Discuss Hispanic gangs, Southsiders, Sureños in LOS ANGELES COUNTY ONLY. There are four general geographic categories Hispanic gangs fall into for LA.
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Panorama City Blythe Street
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I enjoyed reading your history of BST VPC. Thanks for clarifying a lot of misinformation that was out there. I was born and raised in Van Nuys. I had heard from a few older cats from BVN that BST was once a clique of BVN. That doesn't seem to be case based on your recollection. Sounds like the proximity between both neighborhoods is what led to the beef that has been ongoing since then.ThumperNumber1 wrote:Lonewolf,
I appreciate learning what you remember and the added color you shared. Sounds like you came up after I was there, the next generation. You're making me think hard to remember details. This is good. You're right about Langdon not being around. I misspoke when I said there wasn't much heard about Langdon Street, only Sepas and Reseda 13 as new varrios in that part of the Valley because I don't think I remember Langdon at that time and only heard of them some time later.
You see people asking about the history of their varrio where they grew up and they can't find anyone who remembers or who was around. This is what I've seen with people passing along stories and rumors about Blythe Street and VPC. I think I owe it to anyone who wants to know this so I'm putting it up here.
Some may wonder how Clanton ever became involved when Blythe started out. Like most of us kids on Blythe Street, we went to Fulton Jr High. Some of us were kicked out of Fulton. I was marched out in handcuffs for a minor offense and told I would be transferred to a school in North Hollywood. Before long we had a group forming in the neighborhood around the school and we called this the Dragons neighborhood (total cornball scenario, but we liked Bruce Lee and that's how we thought back then). There was a miniature golf park and we made that our main place to meet. We were kids so we could only be cool at a place that had pinball machines and miniature golf, not at a swanky disco club.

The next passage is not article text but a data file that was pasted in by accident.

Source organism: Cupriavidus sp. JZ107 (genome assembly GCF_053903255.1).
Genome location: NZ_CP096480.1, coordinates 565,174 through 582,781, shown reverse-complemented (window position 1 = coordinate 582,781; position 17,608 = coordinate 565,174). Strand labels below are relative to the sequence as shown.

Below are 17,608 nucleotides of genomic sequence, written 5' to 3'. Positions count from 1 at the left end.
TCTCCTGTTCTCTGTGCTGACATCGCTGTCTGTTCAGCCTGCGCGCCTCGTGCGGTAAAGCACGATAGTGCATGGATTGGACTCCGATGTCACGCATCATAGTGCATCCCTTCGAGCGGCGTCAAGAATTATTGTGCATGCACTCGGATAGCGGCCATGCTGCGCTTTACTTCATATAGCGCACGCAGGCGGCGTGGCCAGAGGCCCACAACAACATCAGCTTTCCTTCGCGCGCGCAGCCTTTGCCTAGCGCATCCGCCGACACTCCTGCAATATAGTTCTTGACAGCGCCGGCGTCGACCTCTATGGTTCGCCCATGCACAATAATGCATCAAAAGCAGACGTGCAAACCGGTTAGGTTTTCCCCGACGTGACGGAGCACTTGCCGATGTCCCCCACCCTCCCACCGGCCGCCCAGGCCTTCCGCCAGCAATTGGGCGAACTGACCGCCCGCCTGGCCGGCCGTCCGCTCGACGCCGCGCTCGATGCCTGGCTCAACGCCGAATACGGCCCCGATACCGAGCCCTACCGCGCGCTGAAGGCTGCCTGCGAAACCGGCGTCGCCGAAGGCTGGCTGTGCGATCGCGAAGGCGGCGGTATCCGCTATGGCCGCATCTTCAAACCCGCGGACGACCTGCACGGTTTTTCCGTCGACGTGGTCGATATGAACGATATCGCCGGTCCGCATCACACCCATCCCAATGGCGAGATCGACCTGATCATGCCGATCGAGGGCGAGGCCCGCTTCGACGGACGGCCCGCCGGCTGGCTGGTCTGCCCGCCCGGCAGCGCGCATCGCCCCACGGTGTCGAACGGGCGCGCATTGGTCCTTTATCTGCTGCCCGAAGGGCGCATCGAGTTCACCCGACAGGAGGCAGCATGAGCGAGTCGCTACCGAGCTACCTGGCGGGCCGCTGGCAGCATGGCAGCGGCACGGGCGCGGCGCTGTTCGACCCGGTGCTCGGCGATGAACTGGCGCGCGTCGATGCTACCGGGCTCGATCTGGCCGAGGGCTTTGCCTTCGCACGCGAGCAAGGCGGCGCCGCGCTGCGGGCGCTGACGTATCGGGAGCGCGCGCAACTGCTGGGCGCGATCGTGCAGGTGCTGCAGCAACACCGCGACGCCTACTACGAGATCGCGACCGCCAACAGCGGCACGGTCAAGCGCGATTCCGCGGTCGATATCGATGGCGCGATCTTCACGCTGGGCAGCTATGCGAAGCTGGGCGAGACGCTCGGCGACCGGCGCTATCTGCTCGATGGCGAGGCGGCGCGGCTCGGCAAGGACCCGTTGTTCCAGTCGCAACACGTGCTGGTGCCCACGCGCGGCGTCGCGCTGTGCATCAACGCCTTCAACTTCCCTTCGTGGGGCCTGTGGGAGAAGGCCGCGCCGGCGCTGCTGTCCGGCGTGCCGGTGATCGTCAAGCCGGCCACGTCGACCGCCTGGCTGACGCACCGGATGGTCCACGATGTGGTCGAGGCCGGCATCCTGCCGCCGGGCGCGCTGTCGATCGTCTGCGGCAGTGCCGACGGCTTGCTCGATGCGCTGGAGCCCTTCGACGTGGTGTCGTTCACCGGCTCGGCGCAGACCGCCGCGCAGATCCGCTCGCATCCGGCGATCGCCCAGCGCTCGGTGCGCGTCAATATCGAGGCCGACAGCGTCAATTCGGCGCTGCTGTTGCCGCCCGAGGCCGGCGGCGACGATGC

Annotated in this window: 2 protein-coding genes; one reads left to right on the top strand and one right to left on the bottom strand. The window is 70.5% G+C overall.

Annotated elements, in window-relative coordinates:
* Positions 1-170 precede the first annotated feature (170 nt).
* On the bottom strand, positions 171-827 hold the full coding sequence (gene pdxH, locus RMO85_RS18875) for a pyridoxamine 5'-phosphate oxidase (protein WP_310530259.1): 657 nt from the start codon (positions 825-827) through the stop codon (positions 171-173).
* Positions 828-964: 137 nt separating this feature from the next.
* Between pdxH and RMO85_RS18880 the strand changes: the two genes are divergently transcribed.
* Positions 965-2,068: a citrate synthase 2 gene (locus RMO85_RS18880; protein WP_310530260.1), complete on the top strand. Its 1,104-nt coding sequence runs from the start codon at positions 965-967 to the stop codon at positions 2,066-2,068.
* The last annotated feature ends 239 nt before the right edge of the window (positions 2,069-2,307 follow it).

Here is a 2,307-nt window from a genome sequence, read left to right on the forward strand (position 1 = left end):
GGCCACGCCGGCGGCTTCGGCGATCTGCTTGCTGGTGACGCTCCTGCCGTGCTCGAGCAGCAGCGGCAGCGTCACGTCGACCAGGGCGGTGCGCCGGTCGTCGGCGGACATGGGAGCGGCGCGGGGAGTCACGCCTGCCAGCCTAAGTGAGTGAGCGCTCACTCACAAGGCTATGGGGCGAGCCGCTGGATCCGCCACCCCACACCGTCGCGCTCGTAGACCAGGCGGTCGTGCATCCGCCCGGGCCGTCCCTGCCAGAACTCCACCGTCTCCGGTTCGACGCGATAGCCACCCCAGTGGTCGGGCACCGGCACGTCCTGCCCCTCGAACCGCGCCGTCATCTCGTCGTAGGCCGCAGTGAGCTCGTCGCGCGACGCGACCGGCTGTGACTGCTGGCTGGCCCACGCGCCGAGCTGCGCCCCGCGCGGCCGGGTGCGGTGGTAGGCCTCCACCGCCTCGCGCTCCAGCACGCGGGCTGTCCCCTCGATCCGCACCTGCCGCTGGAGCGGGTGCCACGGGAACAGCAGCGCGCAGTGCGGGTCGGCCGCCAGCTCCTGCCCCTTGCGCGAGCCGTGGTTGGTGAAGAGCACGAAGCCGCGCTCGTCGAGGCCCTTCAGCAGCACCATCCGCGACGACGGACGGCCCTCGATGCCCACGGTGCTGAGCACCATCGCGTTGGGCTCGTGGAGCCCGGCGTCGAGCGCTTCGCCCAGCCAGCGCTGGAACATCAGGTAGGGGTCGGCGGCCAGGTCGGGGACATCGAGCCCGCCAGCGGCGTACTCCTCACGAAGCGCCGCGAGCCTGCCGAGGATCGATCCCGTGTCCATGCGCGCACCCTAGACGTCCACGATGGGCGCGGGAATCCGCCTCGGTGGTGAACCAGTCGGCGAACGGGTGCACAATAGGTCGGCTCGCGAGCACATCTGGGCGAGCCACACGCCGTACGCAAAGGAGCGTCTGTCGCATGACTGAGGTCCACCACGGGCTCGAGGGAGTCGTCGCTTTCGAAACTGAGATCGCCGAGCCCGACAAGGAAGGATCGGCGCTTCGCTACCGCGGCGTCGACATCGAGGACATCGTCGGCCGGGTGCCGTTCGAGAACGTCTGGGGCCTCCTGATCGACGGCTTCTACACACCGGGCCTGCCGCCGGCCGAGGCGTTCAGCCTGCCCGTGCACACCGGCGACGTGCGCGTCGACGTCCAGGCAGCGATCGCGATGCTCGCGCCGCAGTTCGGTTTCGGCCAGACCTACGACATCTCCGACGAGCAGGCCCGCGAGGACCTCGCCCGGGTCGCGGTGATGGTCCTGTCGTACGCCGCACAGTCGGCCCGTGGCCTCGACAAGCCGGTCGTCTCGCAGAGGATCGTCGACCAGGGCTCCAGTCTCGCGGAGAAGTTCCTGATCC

Things were fine for awhile and then we had unwanted attention from a white gang called the "Mothertruckers" and from crips bused into school from Inglewood or South LA. Some Dragons homeboys had friends in West Side Clanton's 4th and 3rd neighborhoods. I say "4th and 3rd neighborhoods" in this order because we thought of them in terms of distance from us in the Valley: First you reach the 4th neighborhood, and then you can continue toward West LA through the 3rd neighborhood at Lemon Grove Park, and then keep going to the 2nd (Pico and Union) and then finally the 1st neighborhood at 14st and Hill Street. These have all changed over the years, but that's how it was in the early 1970s.
There was a North Hollywood car club called the Brown Derbys that backed us up against the Mothertruckers, and Clanton showed support for us as well. My friends around the Blythe street neighborhood started hanging out with Tiny Locos from WS Clanton 3rd neighborhood in Hollywood at Lemon Grove Park. We rode the bus because we had cars to drive only when we could find one that could have its ignition popped with a screwdriver (cars that could be hot wired this way are another bit of trivia from that ancient time in the early '70s).